"Thank you."

"My pleasure, sir. Besides, you would have interfered with my draw-down."

"Oh, heavens, I am sorry."

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There's a real difference in culture.

Australia has cracked down on guns and they are very rare in private hands.

Here in the states, there are literally more guns than people.

There's no way to get rid of guns in private hands short of a bloody civil war.

Those of us that live in rural areas- the cops are an hour or more away.

They can document your murder, maybe even catch the murderer but they can't protect you.

You have to do that yourself or face the consequences.

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Despite being threatened on more than one occasion, I have never felt the need or desire to own a gun.

My reason for not owning a gun is that I'm afraid I'll use it.

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Australia has cracked down on guns and they are very rare in private hands.

James, I suspect you're wrong. I read an interesting article once, I forget where, but they compared the estimated Australian gun ownership before the gun ban in the 90s with the actual number of guns handed in and there is a huge discrepancy. The article estimates that about half the privately held guns in Australia remained with their owners who hid them away.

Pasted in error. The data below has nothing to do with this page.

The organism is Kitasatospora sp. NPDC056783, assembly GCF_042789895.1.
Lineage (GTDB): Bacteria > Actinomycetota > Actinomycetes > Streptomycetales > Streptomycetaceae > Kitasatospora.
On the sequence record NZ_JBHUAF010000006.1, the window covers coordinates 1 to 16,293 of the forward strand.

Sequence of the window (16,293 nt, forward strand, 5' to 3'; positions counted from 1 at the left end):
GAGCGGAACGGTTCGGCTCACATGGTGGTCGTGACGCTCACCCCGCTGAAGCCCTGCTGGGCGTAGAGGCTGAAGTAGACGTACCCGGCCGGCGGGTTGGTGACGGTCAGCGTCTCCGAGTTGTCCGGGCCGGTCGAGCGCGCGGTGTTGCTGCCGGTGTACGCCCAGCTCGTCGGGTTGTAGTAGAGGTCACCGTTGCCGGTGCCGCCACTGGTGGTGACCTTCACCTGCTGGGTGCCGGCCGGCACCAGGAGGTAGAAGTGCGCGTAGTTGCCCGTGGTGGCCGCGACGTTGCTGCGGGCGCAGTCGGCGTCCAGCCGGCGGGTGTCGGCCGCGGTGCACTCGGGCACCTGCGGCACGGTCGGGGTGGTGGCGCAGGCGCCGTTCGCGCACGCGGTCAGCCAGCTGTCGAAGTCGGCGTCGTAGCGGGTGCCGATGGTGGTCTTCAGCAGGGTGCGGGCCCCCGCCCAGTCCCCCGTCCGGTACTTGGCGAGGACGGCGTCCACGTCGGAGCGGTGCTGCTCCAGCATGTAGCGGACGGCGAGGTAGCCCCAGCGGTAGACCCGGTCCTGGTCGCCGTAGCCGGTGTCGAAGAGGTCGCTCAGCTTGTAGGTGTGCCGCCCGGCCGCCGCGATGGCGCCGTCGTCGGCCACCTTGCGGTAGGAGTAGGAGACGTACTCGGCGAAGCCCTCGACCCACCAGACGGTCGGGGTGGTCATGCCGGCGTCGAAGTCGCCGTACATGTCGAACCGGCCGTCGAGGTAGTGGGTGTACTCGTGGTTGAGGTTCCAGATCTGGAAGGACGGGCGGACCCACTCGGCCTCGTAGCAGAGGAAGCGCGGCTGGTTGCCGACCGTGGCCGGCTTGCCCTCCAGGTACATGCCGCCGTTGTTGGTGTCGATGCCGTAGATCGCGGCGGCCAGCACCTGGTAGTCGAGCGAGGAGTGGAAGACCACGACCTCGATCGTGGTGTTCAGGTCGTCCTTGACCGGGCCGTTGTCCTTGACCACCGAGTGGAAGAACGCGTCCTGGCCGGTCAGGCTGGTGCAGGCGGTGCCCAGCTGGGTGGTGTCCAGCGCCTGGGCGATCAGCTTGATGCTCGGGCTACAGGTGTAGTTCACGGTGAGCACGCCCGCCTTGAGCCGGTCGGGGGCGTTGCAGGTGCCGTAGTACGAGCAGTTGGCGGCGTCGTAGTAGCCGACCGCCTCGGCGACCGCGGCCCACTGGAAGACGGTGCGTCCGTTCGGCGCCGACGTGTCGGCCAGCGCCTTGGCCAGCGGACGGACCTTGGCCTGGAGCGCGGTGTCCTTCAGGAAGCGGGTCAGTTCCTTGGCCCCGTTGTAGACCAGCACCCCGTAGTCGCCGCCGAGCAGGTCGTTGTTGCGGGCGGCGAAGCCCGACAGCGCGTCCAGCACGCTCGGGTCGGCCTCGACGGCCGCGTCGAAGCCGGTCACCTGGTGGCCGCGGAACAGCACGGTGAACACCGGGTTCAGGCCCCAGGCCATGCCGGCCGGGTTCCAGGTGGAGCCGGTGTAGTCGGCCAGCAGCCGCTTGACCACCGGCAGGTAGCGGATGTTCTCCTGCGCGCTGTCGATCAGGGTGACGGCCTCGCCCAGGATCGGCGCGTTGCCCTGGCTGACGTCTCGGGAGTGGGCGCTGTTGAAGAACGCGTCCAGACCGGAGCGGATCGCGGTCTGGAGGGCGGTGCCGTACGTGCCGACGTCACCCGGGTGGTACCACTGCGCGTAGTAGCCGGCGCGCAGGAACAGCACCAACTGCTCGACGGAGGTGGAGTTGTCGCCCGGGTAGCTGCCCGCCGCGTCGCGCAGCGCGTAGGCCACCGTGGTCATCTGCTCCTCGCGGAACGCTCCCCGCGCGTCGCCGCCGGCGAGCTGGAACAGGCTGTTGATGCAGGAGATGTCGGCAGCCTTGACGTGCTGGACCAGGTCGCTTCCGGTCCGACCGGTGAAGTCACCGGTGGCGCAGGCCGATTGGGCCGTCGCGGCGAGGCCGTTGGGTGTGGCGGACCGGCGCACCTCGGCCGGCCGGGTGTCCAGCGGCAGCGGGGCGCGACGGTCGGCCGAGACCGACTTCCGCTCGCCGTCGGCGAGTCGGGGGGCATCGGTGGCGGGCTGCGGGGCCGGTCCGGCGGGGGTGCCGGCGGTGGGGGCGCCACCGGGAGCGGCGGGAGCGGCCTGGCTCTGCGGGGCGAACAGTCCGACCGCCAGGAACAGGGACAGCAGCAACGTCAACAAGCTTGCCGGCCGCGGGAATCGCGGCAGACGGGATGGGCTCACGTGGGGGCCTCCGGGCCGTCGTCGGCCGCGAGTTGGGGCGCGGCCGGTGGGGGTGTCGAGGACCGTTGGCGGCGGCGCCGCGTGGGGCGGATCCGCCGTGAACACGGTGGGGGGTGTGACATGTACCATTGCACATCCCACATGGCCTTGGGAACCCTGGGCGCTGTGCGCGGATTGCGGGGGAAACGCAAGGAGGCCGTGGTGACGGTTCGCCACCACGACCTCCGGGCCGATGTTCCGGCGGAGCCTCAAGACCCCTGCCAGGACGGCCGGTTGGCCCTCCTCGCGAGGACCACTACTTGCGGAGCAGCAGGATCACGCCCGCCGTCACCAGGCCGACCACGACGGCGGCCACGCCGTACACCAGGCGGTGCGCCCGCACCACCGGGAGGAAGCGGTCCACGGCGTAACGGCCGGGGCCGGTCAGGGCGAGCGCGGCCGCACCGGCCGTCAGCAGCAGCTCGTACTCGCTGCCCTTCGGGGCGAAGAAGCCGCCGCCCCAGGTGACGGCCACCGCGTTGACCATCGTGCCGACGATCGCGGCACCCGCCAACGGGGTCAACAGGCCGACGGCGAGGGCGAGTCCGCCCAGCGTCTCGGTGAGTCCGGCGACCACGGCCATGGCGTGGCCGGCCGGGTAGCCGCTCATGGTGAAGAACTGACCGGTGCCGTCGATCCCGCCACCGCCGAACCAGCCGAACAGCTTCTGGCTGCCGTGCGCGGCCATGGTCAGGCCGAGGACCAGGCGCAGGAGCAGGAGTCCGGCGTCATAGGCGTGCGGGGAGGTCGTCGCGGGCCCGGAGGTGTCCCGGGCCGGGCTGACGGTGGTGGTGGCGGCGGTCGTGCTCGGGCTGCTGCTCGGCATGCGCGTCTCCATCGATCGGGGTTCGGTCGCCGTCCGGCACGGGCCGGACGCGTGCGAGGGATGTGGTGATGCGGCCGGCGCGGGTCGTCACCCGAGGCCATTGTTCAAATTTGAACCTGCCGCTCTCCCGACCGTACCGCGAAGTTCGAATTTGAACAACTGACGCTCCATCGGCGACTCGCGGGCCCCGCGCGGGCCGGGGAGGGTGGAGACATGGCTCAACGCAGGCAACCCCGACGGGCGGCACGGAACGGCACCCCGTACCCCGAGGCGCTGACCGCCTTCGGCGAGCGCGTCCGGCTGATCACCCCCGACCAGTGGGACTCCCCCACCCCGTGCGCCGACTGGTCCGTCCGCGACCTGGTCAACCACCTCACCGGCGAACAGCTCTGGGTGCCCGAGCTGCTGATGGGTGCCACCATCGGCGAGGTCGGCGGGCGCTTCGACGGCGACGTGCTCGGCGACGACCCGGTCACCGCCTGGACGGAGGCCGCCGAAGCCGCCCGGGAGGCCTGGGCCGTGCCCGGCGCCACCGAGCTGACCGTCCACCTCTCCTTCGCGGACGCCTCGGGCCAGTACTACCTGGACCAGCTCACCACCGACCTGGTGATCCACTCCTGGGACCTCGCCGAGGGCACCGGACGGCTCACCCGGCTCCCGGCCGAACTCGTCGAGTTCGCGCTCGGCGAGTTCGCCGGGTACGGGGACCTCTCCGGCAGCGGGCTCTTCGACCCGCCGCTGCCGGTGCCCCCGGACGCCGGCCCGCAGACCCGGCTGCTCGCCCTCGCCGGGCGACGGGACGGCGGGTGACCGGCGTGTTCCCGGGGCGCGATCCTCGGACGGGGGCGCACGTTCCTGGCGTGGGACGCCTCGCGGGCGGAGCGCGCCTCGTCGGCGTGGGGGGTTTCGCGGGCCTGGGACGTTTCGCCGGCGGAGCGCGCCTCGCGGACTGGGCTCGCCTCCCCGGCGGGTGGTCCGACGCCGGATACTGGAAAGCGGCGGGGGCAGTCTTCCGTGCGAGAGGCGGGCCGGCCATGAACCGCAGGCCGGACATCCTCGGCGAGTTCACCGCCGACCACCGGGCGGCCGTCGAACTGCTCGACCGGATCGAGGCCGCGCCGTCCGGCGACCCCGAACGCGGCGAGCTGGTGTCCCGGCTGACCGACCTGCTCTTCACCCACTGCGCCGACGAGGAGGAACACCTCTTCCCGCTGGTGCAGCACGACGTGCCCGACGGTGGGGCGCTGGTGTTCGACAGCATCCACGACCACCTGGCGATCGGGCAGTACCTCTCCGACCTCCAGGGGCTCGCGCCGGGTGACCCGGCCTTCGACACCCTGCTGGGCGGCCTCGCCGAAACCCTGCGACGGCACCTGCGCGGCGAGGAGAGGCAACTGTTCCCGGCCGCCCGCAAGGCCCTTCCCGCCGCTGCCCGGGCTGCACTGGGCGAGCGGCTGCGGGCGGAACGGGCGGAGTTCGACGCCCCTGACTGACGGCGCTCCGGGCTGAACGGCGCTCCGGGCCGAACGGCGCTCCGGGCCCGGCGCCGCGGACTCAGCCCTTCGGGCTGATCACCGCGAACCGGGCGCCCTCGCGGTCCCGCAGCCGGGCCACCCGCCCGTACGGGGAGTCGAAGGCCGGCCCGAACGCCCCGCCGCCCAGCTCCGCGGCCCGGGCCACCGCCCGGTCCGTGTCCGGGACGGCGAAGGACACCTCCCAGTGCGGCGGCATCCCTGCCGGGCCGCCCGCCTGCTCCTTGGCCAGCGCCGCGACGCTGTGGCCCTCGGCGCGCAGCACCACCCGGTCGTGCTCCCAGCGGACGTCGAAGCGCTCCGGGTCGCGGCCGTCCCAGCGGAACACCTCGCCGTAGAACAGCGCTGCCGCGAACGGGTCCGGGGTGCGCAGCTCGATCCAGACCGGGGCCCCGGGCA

A similar thing has been shown in countries like the UK and Germany where hidden guns are found when people die and their houses are searched/renovated etc. Lots of citizens refused to obey the ban. Estimated illegal gun ownership in places like Germany and the UK is quite high. But it seems most of these guns have been removed from play via being put into deep storage.

I can only image how low the compliance rate would be with any attempted ban in the US. That's one reason gun rights activists fight so hard to stop registration laws, because it becomes a directory for home visits from the authority when a ban happens (As happened recently in NY)

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James is correct on the cultural differences, though. Guns are generally in rural communities in Australia -- there is little in the way of genuine gun ownership in the cities and towns. The vast majority of Australian citizens do not own a gun. That's in contrast to the USA where not only is there a sizeable percentage of people who own guns, but they are across the country -- rural and cities/towns.

What works in Australia will not work in the USA. The culture/mentality is different, and the number of guns in the community already makes it implausible (if not impossible) to bring the percentage of gun ownership down significantly.

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No idea on the exact rules, but I believe you need to show a reason for having a gun. For farmers and hunters, that's easy. I believe most gun ownership would fit into one of those two categories, with the majority of firearms being rifles. Handguns would have their own subset of users, but apart from gun clubs, there aren't a lot of reasons to own a handgun unless you work in the security field.